The next stage in our work involved sorting statements from the published programme of study in to discrete topics. We currently teach one topic per half term in Years 7 & 8 ( therefore 6 topics per academic year). In Year 9 pupils do the same until the Easter holidays, after which they start their KS4 courses. We needed therefore to create 16 topics. I worked on organising these statements in to topics and presented this first draft to the department for critique. During a department meeting, the topics and the curriculum ‘map’ I had designed were laid out and the department and I discussed and annotated the documents with suggested changes. I took these changes away and redesigned some topics. I also made some changes as to which year in KS3 each topic would be taught. The final version of our topics can be found here. Our road map is pictured below:
Our final decisions were made with a number of factors in mind. These factors included; our school’s annual assessment timetable, ideas we had about the cognitive demand of particular topics and the current set-up of our KS3 curriculum. I feel like we have created a strong general outline of our curriculum. The topics closely resemble the 2000 QCA KS3 Schemes of work in terms of subject knowledge, but not necessarily in terms of the types of activities etc. that are going to be used to teach this knowledge.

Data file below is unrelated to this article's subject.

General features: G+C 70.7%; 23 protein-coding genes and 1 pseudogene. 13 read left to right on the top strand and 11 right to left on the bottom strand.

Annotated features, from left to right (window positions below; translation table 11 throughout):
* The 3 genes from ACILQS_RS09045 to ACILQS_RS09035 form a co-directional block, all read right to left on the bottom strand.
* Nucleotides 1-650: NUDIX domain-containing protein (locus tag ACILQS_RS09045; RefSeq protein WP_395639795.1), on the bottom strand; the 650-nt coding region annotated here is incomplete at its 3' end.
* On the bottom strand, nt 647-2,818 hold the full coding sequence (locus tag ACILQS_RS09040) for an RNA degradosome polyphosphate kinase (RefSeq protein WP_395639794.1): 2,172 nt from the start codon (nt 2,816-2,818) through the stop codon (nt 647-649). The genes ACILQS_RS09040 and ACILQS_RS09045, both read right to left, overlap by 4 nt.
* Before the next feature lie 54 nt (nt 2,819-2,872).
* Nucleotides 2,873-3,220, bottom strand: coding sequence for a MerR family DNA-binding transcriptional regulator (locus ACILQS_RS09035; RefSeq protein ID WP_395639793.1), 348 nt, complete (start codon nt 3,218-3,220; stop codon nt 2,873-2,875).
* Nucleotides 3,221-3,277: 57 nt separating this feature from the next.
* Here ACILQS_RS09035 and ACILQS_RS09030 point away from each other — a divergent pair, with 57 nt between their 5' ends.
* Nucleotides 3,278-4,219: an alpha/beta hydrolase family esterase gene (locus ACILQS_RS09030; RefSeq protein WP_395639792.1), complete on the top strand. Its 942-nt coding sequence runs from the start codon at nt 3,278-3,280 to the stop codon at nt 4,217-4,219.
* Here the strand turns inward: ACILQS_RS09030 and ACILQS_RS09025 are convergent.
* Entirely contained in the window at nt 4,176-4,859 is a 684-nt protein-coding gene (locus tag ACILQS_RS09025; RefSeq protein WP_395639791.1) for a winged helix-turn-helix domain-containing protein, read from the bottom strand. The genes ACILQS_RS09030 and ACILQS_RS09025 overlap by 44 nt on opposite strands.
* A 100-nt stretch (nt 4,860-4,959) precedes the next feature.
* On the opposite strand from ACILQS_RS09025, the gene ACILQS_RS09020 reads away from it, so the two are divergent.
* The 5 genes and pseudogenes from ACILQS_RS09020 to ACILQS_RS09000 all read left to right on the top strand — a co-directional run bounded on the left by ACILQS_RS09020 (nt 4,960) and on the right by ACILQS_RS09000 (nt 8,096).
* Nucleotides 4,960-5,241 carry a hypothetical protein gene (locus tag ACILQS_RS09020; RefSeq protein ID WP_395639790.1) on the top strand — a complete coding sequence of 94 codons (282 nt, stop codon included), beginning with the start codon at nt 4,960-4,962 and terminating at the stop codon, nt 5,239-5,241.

Once the details above had been decided upon, we could start writing the schemes of work for each topic. We have to start our focus on the Year 7 topics as these will be the first ones taught in September. As there have been so many issues with our current KS3 schemes of work I decided it would be best to meet as a department and discuss what we want our new schemes of work to look like. I decided that if we are going to create schemes of work that provide for the needs of both pupils and teachers, it would be advisable to decide on a ‘checklist’ of features that every scheme of work should contain. As a group we discussed and debated the individual and collective ideas we had and came up with our checklist which can be found here. These ideas are very particular to our department, our school setting etc. but someone may find something of use!